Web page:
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digitalmars.D - Another task

reply bearophile <bearophileHUGS lycos.com> writes:
Now and then I like to test Phobos with simple tasks, to see how it's going.

This simple task is to create a dynamic array of pairs (tuples) like:
[(10,"aa"), (30,"bb"), (50,"cc")]

from the associative array:
[1:'a', 2:'b', 3:'c']

If possible read things lazily from the associative array.

---------------------

Idiomatic Python2 solution (iteritems is lazy):

 d = {1:'a', 2:'b', 3:'c'}
 [(k*10, v*2) for k,v in d.iteritems()]



--------------------- D2 lazy solution without map(): import std.stdio, std.typecons; void main() { auto aa = [1:'a', 2:'b', 3:'c']; Tuple!(int, string)[] r; foreach (k, v; aa) r ~= tuple(k*10, ""~v~v); writeln(r); } --------------------- Alternative D2 lazy solution without append and map(): import std.stdio, std.typecons; void main() { auto aa = [1:"a", 2:"b", 3:"c"]; auto r = new Tuple!(int, string)[aa.length]; int count = 0; foreach (k, v; aa) r[count++] = tuple(k*10, v~v); writeln(r); } --------------------- Now to test Phobos a little, is it easy to write a D2 lazy version that uses map()? Are you able to write it? How many tries needs a D2 programmer with about a month of D2 programming experience to write a correct version that uses map()? Bye, bearophile
Jan 19 2011
next sibling parent reply "Simen kjaeraas" <simen.kjaras gmail.com> writes:
bearophile <bearophileHUGS lycos.com> wrote:

 Now and then I like to test Phobos with simple tasks, to see how it's  
 going.

 This simple task is to create a dynamic array of pairs (tuples) like:
 [(10,"aa"), (30,"bb"), (50,"cc")]

 from the associative array:
 [1:'a', 2:'b', 3:'c']

 If possible read things lazily from the associative array.

 ---------------------

 Idiomatic Python2 solution (iteritems is lazy):

 d = {1:'a', 2:'b', 3:'c'}
 [(k*10, v*2) for k,v in d.iteritems()]



--------------------- D2 lazy solution without map(): import std.stdio, std.typecons; void main() { auto aa = [1:'a', 2:'b', 3:'c']; Tuple!(int, string)[] r; foreach (k, v; aa) r ~= tuple(k*10, ""~v~v); writeln(r); } --------------------- Alternative D2 lazy solution without append and map(): import std.stdio, std.typecons; void main() { auto aa = [1:"a", 2:"b", 3:"c"]; auto r = new Tuple!(int, string)[aa.length]; int count = 0; foreach (k, v; aa) r[count++] = tuple(k*10, v~v); writeln(r); } --------------------- Now to test Phobos a little, is it easy to write a D2 lazy version that uses map()? Are you able to write it? How many tries needs a D2 programmer with about a month of D2 programming experience to write a correct version that uses map()?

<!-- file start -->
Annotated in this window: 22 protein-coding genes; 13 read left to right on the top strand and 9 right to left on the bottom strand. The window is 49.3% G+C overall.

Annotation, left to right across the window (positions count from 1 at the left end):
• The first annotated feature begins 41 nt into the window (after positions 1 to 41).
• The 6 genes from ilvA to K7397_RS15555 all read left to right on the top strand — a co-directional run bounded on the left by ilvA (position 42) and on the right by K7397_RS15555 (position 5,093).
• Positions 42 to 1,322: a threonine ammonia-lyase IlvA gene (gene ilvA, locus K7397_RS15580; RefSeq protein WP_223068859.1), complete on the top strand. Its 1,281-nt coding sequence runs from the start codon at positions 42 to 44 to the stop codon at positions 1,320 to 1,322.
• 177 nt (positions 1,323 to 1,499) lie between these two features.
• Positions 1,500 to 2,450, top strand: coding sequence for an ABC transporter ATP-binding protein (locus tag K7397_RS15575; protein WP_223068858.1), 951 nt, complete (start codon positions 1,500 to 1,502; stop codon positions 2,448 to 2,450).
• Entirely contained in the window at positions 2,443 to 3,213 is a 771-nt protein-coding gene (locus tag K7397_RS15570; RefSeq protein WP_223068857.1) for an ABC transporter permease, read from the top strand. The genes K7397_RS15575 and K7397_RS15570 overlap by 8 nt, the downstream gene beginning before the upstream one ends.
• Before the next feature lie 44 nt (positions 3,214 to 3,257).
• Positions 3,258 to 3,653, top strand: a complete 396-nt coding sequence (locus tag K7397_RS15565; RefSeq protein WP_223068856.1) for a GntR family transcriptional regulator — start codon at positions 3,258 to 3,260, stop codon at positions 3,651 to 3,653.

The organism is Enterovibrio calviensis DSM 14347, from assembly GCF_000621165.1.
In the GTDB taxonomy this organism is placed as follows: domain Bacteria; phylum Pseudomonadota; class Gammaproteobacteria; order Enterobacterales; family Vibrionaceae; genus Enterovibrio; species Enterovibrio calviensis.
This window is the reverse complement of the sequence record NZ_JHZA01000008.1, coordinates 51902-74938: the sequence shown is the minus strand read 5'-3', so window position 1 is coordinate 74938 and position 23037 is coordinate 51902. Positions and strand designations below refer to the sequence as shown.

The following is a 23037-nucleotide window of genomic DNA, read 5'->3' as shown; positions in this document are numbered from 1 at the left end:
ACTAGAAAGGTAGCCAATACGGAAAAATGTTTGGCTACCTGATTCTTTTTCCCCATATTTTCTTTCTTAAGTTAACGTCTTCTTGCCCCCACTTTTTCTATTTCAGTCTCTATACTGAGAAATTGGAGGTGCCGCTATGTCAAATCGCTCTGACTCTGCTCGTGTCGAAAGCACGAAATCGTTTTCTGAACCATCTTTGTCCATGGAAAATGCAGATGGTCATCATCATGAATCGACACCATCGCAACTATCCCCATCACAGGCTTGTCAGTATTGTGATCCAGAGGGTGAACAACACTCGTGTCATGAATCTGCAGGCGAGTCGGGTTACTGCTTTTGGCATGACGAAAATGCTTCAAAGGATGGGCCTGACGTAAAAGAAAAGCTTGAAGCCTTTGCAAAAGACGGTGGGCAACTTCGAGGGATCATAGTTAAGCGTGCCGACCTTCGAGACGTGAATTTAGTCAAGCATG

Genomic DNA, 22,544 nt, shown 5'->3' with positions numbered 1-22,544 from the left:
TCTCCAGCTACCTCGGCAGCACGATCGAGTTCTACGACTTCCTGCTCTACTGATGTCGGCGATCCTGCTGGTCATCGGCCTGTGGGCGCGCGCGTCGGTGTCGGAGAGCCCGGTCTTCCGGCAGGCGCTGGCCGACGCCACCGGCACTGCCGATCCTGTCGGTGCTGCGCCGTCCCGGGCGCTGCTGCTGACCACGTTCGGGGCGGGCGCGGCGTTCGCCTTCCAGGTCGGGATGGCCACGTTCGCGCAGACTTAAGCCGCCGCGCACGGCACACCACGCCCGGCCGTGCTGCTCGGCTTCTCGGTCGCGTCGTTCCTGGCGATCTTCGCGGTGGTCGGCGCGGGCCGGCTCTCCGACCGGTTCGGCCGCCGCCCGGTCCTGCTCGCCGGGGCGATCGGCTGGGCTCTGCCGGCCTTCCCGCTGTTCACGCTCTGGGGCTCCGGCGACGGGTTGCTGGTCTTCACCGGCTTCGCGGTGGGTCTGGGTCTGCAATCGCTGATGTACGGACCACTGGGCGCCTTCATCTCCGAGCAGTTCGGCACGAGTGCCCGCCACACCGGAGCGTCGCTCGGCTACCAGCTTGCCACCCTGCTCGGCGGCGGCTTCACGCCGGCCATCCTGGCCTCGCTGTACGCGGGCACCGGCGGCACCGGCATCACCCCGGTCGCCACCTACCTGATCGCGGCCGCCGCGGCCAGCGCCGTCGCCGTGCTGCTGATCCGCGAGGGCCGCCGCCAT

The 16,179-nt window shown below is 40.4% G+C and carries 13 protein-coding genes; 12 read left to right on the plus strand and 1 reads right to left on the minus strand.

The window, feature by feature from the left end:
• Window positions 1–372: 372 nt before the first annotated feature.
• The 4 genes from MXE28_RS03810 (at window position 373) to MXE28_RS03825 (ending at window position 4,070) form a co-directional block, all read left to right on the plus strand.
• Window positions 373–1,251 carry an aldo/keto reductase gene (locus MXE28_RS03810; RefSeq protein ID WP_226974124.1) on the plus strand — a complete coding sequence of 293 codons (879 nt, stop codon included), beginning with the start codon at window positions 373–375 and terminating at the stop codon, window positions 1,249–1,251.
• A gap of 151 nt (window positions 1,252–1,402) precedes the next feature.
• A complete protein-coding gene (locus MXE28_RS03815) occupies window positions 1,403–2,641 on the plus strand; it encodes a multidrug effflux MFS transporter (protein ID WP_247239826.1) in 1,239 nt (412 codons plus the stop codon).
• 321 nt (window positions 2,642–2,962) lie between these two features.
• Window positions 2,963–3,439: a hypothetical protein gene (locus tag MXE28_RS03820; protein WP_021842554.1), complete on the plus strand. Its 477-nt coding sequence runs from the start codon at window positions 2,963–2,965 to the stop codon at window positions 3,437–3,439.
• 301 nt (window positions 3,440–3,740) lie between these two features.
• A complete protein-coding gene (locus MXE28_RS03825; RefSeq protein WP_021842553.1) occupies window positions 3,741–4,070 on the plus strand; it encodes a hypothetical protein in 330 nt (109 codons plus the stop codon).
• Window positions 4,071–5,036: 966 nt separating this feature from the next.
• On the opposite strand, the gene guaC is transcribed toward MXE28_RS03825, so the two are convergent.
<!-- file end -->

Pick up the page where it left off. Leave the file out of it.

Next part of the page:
Why use map()? The correct solution for this looks like so: import std.range; void main( ) { auto aa = [1:"a", 2:"b", 3:"c"]; auto result = zip( aa.keys, aa.values ); } -- Simen
Jan 19 2011
parent reply bearophile <bearophileHUGS lycos.com> writes:
Simen kjaeraas:

 Why use map()? The correct solution for this looks like so:
 
 
 import std.range;
 
 void main( ) {
      auto aa = [1:"a", 2:"b", 3:"c"];
      auto result = zip( aa.keys, aa.values );
 }

That result is not the requested one: [(10,"aa"), (30,"bb"), (50,"cc")] And that result is not generated by lazily as the task asks (keys and values return true arrays). Bye, bearophile
Jan 19 2011
next sibling parent bearophile <bearophileHUGS lycos.com> writes:
 That result is not the requested one:
 [(10,"aa"), (30,"bb"), (50,"cc")]

Sorry, the last tuple is (30,"cc"). Bye, bearophile
Jan 19 2011
prev sibling parent reply bearophile <bearophileHUGS lycos.com> writes:
Simen kjaeraas:

 Soz, I read a bit too fast. It /is/ lazy, though perhaps not the way